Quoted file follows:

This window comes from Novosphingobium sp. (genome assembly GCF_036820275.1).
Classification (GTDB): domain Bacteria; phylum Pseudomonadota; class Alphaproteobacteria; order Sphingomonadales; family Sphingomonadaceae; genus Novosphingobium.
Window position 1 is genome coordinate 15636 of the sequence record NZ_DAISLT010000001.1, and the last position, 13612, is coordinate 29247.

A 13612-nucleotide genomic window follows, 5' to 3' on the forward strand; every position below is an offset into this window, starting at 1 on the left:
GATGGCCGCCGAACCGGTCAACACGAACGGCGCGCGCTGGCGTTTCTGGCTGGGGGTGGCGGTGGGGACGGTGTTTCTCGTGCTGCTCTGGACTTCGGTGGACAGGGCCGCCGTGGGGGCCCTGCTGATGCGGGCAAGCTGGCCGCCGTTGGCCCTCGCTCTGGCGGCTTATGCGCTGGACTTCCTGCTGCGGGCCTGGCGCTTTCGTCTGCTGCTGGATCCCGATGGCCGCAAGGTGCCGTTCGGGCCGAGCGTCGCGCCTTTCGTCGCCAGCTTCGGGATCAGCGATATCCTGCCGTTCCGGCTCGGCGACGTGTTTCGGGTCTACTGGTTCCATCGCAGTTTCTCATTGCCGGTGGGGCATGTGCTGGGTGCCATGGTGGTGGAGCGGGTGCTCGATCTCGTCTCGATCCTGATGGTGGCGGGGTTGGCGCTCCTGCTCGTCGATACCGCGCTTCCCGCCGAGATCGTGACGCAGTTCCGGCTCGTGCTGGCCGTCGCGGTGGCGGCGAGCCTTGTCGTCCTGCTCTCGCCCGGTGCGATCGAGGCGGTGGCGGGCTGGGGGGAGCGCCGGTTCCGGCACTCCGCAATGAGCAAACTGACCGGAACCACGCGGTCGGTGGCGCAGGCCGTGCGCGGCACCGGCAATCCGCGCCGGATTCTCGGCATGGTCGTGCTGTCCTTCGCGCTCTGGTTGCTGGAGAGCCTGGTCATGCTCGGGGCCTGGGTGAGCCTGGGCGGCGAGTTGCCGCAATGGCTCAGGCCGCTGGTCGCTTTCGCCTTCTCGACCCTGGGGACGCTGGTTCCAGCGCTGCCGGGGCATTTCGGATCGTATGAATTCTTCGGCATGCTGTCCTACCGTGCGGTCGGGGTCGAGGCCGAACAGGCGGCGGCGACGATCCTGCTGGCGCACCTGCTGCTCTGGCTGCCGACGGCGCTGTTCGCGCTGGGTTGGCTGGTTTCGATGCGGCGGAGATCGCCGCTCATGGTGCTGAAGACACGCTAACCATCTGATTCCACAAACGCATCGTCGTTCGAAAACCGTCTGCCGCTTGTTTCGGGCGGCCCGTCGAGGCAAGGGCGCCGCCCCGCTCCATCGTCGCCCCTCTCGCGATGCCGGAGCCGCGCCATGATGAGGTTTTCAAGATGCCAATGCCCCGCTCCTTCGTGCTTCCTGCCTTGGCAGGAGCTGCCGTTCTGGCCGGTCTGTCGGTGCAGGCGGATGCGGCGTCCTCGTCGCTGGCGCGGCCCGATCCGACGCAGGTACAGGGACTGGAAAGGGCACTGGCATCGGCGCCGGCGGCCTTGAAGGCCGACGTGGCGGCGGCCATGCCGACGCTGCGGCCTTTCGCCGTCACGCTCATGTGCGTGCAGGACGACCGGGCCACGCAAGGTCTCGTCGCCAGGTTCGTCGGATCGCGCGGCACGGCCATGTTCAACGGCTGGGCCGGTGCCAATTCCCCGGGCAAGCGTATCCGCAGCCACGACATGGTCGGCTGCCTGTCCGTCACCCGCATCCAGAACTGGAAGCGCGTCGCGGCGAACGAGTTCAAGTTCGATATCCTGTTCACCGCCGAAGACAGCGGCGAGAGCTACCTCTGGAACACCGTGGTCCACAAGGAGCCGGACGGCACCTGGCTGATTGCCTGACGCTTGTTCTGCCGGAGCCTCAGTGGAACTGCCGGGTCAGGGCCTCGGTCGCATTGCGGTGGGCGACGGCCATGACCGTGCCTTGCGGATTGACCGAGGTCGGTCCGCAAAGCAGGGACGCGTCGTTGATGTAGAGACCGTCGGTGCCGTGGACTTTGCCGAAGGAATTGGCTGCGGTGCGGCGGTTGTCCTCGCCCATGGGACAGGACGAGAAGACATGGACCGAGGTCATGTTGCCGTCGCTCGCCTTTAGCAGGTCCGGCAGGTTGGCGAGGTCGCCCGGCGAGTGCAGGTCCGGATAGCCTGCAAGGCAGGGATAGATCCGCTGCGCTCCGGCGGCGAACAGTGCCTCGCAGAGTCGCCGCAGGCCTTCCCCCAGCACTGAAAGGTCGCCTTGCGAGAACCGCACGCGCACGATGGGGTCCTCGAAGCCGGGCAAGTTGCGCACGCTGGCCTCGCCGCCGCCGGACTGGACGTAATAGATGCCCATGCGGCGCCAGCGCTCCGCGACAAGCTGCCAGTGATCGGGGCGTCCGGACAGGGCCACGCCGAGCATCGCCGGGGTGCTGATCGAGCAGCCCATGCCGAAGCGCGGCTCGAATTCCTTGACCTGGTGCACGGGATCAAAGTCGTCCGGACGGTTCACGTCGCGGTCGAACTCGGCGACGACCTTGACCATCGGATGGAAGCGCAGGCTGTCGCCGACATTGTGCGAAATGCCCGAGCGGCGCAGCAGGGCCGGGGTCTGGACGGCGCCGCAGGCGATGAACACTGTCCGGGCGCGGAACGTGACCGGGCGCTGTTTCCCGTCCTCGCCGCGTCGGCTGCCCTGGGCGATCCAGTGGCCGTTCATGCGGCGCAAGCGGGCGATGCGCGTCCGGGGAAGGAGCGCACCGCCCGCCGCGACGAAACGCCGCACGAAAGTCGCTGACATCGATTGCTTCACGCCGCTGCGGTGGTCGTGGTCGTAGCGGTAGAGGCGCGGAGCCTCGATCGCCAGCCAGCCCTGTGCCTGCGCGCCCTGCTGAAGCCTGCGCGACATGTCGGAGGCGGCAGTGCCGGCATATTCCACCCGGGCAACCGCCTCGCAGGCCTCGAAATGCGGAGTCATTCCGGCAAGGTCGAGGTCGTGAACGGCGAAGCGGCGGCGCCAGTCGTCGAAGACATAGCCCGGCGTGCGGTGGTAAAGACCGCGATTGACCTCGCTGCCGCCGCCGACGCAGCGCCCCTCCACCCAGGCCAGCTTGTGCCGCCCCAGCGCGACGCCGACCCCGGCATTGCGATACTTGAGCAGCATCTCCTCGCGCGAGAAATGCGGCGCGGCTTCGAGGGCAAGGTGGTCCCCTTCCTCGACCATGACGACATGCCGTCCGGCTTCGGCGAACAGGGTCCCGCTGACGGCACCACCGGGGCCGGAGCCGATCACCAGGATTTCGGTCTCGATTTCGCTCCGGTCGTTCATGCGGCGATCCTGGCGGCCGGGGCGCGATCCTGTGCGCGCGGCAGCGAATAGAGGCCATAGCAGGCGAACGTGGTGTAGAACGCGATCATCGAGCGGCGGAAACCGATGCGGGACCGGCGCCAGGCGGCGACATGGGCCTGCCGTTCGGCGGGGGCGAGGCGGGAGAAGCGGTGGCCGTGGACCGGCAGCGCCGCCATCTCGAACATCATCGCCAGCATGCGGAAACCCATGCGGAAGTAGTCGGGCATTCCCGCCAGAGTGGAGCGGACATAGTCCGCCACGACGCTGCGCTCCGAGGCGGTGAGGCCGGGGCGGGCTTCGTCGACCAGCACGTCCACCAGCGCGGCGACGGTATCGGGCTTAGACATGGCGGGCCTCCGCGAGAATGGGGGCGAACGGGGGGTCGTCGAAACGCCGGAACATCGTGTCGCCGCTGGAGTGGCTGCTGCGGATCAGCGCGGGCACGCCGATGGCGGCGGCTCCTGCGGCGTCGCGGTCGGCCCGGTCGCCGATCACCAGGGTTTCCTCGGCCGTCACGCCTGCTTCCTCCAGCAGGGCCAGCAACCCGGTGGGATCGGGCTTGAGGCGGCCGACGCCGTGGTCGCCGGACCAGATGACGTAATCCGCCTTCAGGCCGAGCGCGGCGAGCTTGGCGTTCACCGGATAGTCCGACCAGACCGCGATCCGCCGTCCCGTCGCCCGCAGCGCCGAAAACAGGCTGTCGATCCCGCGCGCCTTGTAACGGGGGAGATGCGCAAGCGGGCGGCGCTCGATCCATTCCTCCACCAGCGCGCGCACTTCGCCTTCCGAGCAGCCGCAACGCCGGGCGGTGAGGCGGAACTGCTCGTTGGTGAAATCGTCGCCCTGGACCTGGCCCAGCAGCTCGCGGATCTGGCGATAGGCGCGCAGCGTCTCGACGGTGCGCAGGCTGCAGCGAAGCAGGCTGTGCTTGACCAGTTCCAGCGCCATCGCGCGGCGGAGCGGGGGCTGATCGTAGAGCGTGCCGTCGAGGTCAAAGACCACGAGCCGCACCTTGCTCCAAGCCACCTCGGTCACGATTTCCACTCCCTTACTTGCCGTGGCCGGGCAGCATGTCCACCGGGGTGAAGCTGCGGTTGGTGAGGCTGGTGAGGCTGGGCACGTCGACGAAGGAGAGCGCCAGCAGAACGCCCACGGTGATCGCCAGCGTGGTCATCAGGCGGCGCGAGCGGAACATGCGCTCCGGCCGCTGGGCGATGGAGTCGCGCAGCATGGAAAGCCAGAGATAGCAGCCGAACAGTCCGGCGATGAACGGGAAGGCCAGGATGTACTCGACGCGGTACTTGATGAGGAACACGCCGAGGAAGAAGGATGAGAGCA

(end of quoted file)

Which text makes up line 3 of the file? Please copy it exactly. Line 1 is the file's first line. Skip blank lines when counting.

Window position 1 is genome coordinate 15636 of the sequence record NZ_DAISLT010000001.1, and the last position, 13612, is coordinate 29247.